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I understand how the wave equation works, and therefore how light moves through the EMF; this question is not about that mechanism.

But when a charge moves in space, information about its location travels outward at the speed of light, altering the field strength of the EMF. What is the mechanism by which this information moves? Is it also the wave equation?

In my classical electromagnetism texts, Maxwell's equations simply state that the information about changes in charge density/location travels through the field at the speed of light, but do not explain the mechanism.

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    $\begingroup$ What would you consider an acceptable description of "the mechanism"? $\endgroup$ – Robin Ekman May 30 '14 at 0:40
  • $\begingroup$ consider a point p in the EMF local to charge q in an isolated system containing only that charge. That point has a field strength E given by Coulomb's law. Now the charge q moves. Coulomb's law shows that p now has a different field strength, say E'. How was the information about the change in the location of q communicated to p such that E changed to E'? It cant be a virtual photon; that notion is from QED; It cant be action-at-a-distance; that is what the EMF concept was invented to avoid. So how does the information propagate through the field? As an electromagnetic wave? If not, as what? $\endgroup$ – Yubadoobadoo May 30 '14 at 1:11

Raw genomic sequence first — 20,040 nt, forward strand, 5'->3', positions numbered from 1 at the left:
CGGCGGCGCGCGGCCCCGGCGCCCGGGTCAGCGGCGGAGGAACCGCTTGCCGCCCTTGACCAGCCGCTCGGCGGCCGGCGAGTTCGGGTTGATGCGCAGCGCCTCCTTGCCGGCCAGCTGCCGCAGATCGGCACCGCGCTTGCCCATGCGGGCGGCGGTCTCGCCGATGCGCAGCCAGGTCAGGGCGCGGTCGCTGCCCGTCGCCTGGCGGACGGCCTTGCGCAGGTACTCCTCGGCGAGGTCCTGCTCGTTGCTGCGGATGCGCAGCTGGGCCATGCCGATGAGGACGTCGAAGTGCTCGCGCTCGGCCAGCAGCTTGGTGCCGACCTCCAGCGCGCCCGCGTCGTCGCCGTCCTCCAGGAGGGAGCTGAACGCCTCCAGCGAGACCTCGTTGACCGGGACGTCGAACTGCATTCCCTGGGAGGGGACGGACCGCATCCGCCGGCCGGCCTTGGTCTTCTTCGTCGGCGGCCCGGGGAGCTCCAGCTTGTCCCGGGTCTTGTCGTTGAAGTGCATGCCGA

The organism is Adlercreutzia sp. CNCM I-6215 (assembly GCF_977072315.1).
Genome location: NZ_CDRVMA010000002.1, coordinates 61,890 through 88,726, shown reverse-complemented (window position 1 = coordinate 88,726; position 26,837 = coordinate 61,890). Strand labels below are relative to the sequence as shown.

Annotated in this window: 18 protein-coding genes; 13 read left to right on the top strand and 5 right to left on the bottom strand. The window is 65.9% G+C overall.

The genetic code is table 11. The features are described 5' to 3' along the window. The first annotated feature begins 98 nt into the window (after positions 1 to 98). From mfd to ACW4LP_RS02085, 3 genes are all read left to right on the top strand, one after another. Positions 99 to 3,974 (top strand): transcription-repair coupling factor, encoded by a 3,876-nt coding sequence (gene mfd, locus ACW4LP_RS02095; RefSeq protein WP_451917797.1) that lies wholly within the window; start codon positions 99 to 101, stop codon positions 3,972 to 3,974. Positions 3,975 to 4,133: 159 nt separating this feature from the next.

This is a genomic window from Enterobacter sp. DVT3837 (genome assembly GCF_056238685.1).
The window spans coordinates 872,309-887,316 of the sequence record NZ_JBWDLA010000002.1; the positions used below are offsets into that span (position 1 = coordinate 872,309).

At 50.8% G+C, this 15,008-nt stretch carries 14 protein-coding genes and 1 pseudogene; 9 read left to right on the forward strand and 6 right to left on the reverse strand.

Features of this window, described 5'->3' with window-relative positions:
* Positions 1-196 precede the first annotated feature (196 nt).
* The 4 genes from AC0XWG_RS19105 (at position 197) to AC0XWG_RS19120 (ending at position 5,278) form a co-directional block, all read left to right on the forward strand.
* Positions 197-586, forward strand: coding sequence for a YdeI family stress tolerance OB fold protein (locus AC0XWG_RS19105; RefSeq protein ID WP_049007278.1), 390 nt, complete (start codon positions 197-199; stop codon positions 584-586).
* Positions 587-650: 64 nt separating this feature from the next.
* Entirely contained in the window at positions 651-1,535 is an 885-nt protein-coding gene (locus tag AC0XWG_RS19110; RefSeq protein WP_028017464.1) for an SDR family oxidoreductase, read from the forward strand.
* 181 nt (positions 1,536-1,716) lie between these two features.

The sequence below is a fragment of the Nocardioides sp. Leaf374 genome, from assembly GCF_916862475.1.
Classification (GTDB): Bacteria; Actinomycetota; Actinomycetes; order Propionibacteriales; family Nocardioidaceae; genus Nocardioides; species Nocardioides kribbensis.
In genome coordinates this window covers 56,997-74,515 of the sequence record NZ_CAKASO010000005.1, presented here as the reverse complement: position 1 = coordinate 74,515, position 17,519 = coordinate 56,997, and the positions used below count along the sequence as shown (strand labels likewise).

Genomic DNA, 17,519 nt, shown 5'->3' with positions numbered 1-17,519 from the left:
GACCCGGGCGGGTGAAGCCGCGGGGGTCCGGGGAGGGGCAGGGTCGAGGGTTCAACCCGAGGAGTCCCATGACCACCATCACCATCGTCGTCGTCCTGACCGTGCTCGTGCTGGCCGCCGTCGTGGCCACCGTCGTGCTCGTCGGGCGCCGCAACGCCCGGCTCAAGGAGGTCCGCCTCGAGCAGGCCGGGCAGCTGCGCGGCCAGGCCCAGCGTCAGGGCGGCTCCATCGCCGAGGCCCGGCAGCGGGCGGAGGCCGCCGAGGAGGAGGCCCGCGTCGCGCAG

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    $\begingroup$ Oh, then I think you are looking for these: en.wikipedia.org/wiki/Li%C3%A9nard%E2%80%93Wiechert_potential $\endgroup$ – Robin Ekman May 30 '14 at 1:20
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The moving charge is exchanging photons with its surroundings. Photons are the force carrier for EM interactions. The "information" moves with the "speed of light" because it is carried by "light".

In classical electrodynamics the charges have fields radiating out like spokes. When accelerating the charge from a (relative) zero velocity to a positive velocity, the spokes then develop kink in them that propagates out at the speed of ... wait for it ... "light" ... as a consequence to Maxwell's Equations. Stationary charges have spokes that radiate out with a very uniform density, while moving charges with a constant velocity have spokes that are "dragged back" in proportion to the velocity. The spokes at at a sufficiently large distance are located where they were at an earlier time. The distant observer then actually "feels" the charge as though it were in a location from the past.

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  • $\begingroup$ I should have been more specific: I want to confine my question to classical electrodynamics. Your answer is from quantum electrodynamics, which posit "virtual photons" as the carriers of information about charge location/magnitude; there is a good deal of doubt philosophically speaking about whether these virtual photons are anything more than mathematical devices (most think they are not). But in any event how is this process explained in classical electromagnetism, within the confines of Maxwell's equations? $\endgroup$ – Yubadoobadoo May 30 '14 at 1:06

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